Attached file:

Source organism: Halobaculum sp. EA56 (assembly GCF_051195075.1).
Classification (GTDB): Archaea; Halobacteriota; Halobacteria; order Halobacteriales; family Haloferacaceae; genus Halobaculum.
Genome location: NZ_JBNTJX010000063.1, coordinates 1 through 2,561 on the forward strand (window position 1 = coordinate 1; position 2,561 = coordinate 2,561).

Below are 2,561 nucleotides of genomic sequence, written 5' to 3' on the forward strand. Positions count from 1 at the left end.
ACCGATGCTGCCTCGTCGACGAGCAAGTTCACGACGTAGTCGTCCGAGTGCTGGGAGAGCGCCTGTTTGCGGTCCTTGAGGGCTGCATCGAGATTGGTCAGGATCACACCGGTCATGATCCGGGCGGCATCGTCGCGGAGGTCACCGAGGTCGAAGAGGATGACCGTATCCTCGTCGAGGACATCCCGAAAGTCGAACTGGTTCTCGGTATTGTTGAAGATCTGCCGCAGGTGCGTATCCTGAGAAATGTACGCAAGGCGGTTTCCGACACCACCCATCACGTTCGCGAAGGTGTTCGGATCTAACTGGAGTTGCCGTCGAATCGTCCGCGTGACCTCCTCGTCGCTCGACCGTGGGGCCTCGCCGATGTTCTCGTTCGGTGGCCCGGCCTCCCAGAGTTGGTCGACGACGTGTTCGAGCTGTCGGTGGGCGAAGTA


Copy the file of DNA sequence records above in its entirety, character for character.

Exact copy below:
Source organism: Halobaculum sp. EA56 (assembly GCF_051195075.1).
Classification (GTDB): Archaea; Halobacteriota; Halobacteria; order Halobacteriales; family Haloferacaceae; genus Halobaculum.
Genome location: NZ_JBNTJX010000063.1, coordinates 1 through 2,561 on the forward strand (window position 1 = coordinate 1; position 2,561 = coordinate 2,561).

Below are 2,561 nucleotides of genomic sequence, written 5' to 3' on the forward strand. Positions count from 1 at the left end.
ACCGATGCTGCCTCGTCGACGAGCAAGTTCACGACGTAGTCGTCCGAGTGCTGGGAGAGCGCCTGTTTGCGGTCCTTGAGGGCTGCATCGAGATTGGTCAGGATCACACCGGTCATGATCCGGGCGGCATCGTCGCGGAGGTCACCGAGGTCGAAGAGGATGACCGTATCCTCGTCGAGGACATCCCGAAAGTCGAACTGGTTCTCGGTATTGTTGAAGATCTGCCGCAGGTGCGTATCCTGAGAAATGTACGCAAGGCGGTTTCCGACACCACCCATCACGTTCGCGAAGGTGTTCGGATCTAACTGGAGTTGCCGTCGAATCGTCCGCGTGACCTCCTCGTCGCTCGACCGTGGGGCCTCGCCGATGTTCTCGTTCGGTGGCCCGGCCTCCCAGAGTTGGTCGACGACGTGTTCGAGCTGTCGGTGGGCGAAGTA